MONIST: Vol. 83, No. 3, July 2000

The Review of Metaphysics, June 2000 | Go to article overview

MONIST: Vol. 83, No. 3, July 2000


Persistence and Space-Time: Philosophical Lessons of the Pole and Barn, YURI BALASHOV

Although considerations based on contemporary space-time theories, such as special and general relativity, seem highly relevant to the debate about persistence, their significance has not been duly appreciated. My goal in the paper is twofold: (1) to reformulate the rival positions in the debate (that is, endurantism--three-dimensionalism--and perdurantism--four-dimensionalism, the doctrine of temporal parts) in the framework of special relativistic space-time; and (2) to argue that, when so reformulated, perdurantism exhibits explanatory advantages over endurantism. The argument builds on the fact that four-dimensional entities extended in space as well as time are relativistically invariant in a way three-dimensional entities are not.

Presentist Four-Dimensionalism, BERIT BROGAARD

Four-dimensionalism is the thesis that everyday objects are space-time worms that persist through time by having temporal parts none of which is identical to the object itself. Objects are aggregates or sums of such temporal parts. The main virtue of four-dimensionalism is that it solves--or does away with--the problem of identity through change. The main charge raised against it is that it is inconsistent with the thesis according to which there is change in the world. If this charge could be sustained, then we would need compelling arguments in support of the view that things are four-dimensional, since the view that there is no change in the world conflicts with so many of our most well-supported common-sense beliefs. In this paper the author argues that, contrary to what is usually believed, four-dimensionalism does not entail a changeless world.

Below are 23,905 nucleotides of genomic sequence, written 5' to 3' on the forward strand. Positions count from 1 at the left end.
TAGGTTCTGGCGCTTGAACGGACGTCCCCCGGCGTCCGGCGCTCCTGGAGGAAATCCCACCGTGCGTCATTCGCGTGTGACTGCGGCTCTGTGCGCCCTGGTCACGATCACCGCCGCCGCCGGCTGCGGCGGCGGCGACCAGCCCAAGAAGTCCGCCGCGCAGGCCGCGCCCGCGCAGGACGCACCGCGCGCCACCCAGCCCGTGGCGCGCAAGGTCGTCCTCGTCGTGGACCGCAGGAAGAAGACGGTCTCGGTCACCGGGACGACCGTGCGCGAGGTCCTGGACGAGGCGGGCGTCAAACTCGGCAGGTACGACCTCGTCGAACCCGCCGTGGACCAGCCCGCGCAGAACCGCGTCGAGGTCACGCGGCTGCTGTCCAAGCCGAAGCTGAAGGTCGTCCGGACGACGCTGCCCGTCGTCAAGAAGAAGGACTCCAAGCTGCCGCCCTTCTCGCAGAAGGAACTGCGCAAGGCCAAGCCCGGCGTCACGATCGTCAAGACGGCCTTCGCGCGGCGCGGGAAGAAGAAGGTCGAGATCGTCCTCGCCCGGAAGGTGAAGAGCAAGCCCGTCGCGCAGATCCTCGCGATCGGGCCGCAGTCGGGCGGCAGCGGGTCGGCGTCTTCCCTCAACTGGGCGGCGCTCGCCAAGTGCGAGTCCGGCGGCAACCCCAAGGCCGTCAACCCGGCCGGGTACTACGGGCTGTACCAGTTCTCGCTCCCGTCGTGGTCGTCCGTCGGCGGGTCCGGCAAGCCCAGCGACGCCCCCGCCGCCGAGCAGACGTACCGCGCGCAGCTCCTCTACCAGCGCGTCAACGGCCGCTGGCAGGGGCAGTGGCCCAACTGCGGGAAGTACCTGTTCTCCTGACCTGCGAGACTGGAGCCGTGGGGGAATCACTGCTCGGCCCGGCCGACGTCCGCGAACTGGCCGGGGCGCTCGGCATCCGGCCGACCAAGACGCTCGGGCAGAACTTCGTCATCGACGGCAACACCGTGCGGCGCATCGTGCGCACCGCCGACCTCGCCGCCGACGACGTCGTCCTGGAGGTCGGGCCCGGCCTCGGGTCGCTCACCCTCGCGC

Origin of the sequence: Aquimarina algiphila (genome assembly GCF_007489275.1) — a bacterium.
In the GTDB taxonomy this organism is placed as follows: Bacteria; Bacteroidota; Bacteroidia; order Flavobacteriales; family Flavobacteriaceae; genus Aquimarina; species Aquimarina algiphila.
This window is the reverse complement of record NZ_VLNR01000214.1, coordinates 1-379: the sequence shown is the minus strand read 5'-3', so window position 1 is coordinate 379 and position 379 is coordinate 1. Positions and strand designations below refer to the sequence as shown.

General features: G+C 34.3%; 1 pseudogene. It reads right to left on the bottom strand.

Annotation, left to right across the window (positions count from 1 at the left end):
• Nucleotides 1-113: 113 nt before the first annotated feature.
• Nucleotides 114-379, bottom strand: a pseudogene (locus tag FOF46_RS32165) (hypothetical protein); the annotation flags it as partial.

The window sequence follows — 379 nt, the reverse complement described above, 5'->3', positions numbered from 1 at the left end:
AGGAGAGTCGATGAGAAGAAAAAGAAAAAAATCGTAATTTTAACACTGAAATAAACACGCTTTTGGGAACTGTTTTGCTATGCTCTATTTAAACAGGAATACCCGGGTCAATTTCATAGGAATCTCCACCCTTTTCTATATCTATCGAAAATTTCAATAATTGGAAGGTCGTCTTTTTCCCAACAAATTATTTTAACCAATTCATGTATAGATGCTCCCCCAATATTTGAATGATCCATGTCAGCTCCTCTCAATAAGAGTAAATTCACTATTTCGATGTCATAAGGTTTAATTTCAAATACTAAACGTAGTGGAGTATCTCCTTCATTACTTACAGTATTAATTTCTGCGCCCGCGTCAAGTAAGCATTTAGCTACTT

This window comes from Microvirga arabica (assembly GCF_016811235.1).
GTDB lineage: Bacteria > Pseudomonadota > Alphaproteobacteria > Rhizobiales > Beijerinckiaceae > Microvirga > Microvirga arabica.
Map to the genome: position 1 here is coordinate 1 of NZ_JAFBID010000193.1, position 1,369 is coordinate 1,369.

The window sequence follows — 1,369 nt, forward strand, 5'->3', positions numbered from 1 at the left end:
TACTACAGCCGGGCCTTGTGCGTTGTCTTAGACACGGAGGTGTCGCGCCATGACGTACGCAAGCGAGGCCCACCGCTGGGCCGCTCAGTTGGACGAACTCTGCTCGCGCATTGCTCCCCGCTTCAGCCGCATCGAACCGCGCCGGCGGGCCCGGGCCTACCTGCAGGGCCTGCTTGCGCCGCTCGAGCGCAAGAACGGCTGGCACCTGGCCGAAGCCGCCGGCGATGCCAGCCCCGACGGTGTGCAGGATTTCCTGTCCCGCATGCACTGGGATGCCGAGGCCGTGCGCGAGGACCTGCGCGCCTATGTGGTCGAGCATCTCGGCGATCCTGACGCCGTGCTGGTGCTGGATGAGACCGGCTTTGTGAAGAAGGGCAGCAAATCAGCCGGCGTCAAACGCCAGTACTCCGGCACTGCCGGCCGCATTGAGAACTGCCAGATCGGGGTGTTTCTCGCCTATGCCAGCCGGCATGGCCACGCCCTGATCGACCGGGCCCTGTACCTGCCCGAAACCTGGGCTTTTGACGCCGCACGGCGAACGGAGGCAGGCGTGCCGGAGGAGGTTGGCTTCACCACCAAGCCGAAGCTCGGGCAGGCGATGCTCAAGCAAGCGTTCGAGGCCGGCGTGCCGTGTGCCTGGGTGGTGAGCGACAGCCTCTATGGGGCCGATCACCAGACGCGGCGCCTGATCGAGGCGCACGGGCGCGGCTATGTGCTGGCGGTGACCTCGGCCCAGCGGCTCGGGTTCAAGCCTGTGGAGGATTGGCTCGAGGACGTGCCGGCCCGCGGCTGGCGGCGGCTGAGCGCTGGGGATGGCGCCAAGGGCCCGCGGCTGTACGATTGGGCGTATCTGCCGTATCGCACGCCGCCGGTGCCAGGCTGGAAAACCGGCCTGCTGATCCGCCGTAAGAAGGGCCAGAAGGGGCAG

A Counterexample to Locke's Thesis, KIT FINE

The paper presents a counter-example to the thesis that no two things of the same sort can occupy the same location at the same time.

Temporal Overlap is Not Coincidence, MARK HELLER

Continuants and Continuity, ROBIN LE POIDEVIN

There are two contrasting views on what it is to persist through time. According to Continuant Theory, objects are wholly present at each of the times which constitute their life-span. According to Temporal Part Theory, objects are extended through time in a way analogous to that in which they are extended in space: by having different parts at different times. In this paper it is argued that Temporal Part Theory fits much better than does Continuant Theory with two plausible assumptions concerning the continuity of existence: that the beginning and ceasing to exist of most objects depend on underlying continuous changes, and that objects do not have gaps in their existence. It is further argued that Continuant Theory is incompatible with a certain plausible approach to vagueness. …

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MONIST: Vol. 83, No. 3, July 2000
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